Take for example, the e-CNY, which reportedly already has over 260 million users, or one-fifth of the country’s population, according to the People’s Bank of China. The e-CNY system architecture relies on a tiered approach, in which there are two types of authorised intermediaries. The first tier is a small group of large commercial banks that are responsible for opening customer accounts, providing e-CNY exchange services and ensuring KYC/AML compliance; the second is a broader group of commercial banks and other financial institutions that can develop and provide new payment and retail services to users. While commercial banks are clearly being given an important role in the e-CNY ecosystem, it is not entirely clear how the first-tier banks can monetise their investments, or how e-CNY usage will be incentivised, particularly given the multitude of existing easy-to-use and convenient digital payment solutions in the country.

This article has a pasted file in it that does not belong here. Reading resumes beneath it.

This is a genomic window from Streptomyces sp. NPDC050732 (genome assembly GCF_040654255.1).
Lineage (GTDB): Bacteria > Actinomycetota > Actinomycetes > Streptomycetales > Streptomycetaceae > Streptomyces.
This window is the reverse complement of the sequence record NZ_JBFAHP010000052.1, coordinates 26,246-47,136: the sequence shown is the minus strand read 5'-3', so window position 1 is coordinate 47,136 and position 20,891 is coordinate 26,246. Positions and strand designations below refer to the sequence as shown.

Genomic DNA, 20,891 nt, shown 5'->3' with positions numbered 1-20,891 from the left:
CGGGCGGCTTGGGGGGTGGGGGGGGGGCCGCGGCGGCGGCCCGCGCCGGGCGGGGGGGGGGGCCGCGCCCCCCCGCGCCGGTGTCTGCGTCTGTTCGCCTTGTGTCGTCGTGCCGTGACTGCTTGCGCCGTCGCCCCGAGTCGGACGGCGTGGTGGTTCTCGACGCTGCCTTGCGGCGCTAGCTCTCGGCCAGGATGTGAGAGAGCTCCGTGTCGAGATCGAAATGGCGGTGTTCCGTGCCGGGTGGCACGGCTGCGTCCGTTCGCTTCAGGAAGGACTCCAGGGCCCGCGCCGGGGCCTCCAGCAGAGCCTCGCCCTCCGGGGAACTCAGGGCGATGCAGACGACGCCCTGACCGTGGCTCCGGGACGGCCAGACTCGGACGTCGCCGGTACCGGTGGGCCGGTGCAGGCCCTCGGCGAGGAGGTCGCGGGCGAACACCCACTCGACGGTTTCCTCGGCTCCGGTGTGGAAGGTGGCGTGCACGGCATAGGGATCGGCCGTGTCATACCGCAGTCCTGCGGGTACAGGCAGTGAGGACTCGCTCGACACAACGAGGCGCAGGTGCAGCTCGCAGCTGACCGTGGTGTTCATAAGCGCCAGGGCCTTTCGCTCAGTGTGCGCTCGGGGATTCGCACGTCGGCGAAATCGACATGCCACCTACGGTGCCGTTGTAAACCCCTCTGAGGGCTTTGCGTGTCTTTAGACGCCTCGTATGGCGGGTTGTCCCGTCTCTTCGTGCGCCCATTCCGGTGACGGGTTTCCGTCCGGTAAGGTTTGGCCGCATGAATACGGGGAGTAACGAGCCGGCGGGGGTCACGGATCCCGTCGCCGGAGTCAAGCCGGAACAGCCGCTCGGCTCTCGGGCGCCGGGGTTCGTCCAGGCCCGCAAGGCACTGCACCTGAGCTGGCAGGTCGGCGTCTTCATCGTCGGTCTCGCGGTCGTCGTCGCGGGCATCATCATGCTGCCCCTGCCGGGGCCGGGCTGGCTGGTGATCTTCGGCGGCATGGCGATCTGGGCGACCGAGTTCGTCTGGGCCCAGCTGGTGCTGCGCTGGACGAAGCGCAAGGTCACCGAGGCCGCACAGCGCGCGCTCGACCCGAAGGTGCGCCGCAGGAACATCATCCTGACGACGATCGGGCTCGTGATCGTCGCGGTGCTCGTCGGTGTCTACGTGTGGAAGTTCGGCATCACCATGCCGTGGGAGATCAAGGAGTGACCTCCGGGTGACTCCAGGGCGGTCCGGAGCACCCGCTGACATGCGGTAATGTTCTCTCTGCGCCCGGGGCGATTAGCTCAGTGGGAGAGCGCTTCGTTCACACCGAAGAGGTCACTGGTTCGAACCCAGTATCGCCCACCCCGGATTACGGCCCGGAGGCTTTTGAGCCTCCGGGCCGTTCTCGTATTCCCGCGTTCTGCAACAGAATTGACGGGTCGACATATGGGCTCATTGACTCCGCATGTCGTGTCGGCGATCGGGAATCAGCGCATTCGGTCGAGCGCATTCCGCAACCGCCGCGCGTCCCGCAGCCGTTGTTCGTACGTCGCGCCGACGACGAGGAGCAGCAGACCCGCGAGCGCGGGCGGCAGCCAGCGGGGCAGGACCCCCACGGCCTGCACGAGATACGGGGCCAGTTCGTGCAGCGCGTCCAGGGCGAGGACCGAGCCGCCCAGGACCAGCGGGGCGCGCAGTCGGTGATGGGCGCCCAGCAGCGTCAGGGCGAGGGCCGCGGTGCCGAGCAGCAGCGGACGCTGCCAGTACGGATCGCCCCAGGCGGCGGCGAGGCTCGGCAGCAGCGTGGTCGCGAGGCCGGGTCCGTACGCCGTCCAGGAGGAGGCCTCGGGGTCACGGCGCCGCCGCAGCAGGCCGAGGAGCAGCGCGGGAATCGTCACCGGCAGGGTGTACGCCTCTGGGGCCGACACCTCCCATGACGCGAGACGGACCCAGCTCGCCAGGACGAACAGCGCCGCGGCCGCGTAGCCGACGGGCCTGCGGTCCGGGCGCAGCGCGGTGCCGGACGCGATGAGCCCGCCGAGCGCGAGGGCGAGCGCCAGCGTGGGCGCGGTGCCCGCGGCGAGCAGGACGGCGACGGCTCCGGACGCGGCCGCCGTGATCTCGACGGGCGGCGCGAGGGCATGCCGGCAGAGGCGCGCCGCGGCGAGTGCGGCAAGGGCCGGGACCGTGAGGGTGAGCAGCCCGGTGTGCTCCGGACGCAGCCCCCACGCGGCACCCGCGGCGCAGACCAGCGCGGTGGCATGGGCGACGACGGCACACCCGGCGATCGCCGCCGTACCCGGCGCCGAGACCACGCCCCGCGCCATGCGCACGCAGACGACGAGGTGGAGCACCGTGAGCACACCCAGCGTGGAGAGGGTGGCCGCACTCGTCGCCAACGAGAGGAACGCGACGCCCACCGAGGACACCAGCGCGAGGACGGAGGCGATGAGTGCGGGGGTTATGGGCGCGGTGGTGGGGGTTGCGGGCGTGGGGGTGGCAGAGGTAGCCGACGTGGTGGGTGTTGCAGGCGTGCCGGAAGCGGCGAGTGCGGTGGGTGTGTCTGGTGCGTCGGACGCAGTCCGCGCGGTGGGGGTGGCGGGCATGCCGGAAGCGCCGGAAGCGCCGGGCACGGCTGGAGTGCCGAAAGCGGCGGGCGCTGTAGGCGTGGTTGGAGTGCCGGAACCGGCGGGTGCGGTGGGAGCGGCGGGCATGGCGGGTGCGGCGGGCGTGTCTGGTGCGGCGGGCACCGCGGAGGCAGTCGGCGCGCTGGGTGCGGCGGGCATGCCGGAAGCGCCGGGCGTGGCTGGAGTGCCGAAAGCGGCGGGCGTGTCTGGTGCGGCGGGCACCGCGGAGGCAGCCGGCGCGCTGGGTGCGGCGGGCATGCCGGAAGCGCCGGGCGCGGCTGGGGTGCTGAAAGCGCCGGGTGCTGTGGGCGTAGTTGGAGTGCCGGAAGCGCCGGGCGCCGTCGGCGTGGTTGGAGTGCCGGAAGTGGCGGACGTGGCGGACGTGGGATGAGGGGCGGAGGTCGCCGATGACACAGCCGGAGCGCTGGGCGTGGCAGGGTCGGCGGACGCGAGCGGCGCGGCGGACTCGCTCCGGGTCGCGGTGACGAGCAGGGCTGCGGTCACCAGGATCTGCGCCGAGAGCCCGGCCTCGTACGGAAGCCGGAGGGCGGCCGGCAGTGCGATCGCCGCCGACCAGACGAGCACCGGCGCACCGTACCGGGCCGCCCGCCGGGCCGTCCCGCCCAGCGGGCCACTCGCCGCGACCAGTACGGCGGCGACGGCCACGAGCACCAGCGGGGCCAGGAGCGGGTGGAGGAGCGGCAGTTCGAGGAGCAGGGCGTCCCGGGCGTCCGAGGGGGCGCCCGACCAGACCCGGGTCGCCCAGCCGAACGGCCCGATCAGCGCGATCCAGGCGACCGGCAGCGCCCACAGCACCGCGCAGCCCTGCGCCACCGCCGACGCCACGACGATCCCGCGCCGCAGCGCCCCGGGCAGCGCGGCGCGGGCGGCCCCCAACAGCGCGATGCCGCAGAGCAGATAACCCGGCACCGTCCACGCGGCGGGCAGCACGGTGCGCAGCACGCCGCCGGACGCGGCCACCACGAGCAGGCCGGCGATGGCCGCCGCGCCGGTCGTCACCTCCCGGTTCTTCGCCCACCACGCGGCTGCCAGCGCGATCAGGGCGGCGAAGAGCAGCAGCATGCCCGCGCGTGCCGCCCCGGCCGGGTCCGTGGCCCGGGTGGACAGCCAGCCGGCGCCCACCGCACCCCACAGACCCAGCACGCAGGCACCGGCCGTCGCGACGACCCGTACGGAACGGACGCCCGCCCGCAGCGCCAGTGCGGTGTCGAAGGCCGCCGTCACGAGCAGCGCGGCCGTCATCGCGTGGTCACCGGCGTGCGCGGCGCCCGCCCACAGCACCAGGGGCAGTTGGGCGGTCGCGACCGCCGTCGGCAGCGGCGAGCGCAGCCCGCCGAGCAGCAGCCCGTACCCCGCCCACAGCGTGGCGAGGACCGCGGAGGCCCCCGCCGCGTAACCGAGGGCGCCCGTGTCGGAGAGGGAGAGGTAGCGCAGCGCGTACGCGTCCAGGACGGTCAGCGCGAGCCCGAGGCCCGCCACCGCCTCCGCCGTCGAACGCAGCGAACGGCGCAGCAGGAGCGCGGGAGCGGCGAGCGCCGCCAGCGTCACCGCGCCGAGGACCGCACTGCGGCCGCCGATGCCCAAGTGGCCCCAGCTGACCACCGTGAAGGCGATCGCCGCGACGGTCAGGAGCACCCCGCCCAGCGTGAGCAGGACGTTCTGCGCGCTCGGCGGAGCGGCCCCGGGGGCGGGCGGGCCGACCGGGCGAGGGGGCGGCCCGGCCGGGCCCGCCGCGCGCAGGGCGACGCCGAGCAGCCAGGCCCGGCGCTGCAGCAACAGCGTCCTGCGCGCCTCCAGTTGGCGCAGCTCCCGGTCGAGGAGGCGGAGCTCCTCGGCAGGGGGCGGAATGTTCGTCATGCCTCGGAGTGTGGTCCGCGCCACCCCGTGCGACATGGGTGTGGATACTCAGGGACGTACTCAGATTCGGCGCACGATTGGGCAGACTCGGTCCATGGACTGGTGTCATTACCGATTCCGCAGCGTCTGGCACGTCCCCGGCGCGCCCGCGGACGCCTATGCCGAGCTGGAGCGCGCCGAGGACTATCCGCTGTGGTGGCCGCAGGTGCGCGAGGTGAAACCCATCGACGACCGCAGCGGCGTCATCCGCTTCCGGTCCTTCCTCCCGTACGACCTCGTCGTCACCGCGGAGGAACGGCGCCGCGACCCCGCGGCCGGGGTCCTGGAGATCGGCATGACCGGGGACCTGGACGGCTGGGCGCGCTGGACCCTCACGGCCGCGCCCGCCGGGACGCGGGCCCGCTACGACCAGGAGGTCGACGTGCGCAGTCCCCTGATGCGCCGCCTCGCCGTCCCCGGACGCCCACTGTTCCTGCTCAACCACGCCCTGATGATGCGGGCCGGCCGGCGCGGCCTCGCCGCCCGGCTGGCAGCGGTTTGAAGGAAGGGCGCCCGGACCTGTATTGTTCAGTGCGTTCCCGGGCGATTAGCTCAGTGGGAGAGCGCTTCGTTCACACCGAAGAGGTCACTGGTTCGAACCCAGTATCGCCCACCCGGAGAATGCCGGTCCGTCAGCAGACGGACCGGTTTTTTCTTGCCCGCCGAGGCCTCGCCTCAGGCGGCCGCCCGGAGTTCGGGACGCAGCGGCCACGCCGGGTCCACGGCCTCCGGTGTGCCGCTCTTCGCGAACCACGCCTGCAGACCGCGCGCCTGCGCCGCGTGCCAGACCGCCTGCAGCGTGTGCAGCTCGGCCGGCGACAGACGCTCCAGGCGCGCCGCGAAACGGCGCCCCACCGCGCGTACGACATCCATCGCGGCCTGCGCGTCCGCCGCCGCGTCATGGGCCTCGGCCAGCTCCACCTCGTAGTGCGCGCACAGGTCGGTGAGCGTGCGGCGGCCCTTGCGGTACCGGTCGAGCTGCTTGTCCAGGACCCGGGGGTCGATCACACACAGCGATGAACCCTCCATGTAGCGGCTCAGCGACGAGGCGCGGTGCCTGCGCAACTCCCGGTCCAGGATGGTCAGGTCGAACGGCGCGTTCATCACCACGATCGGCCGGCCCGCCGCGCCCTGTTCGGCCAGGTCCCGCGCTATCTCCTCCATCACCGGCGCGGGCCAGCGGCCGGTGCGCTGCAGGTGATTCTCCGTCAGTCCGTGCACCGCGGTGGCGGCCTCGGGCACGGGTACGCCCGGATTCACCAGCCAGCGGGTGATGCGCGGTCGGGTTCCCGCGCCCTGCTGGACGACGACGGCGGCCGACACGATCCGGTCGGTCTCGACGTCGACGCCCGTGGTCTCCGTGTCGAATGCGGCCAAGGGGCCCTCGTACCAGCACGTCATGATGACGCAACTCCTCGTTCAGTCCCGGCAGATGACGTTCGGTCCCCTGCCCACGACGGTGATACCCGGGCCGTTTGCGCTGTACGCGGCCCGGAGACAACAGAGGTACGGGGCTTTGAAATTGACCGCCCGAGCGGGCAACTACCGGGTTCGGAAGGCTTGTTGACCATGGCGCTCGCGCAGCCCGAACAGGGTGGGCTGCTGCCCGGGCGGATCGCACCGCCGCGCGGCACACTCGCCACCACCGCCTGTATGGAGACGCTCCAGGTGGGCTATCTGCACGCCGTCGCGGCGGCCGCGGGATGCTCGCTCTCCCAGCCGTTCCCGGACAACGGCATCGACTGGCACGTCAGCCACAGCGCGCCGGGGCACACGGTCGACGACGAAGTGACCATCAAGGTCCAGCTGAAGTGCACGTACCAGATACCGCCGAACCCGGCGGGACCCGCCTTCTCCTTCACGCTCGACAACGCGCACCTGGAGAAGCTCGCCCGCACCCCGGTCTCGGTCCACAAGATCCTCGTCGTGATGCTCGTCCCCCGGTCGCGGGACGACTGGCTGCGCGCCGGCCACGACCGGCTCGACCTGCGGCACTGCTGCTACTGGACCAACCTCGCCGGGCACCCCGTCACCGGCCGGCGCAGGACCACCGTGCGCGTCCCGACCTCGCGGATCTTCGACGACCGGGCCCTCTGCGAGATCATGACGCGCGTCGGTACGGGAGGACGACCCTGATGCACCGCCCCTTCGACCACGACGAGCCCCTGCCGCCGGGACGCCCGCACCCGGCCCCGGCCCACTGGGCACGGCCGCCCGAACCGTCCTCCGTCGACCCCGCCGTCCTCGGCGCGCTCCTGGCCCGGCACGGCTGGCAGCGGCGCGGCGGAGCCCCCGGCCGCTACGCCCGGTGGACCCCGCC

Nonetheless, keeping investment costs low for commercial banks is an important part of making the CBDC business model compelling, with interoperability between CBDC systems and existing payment rails and infrastructure being of key importance. In the euro area, a system like TARGET Instant Payment Settlement (TIPS) could be used to facilitate digital euro transactions in an account-to-account context. Should interbank payments make use of the digital euro, they could be processed via banks’ settlement accounts and funded using commercial bank money. While current rules and processes regulating payments transactions would have to be updated and revised, which would take time and resources, commercial banks could leverage investments they already made in existing infrastructure to offer digital euro-based services.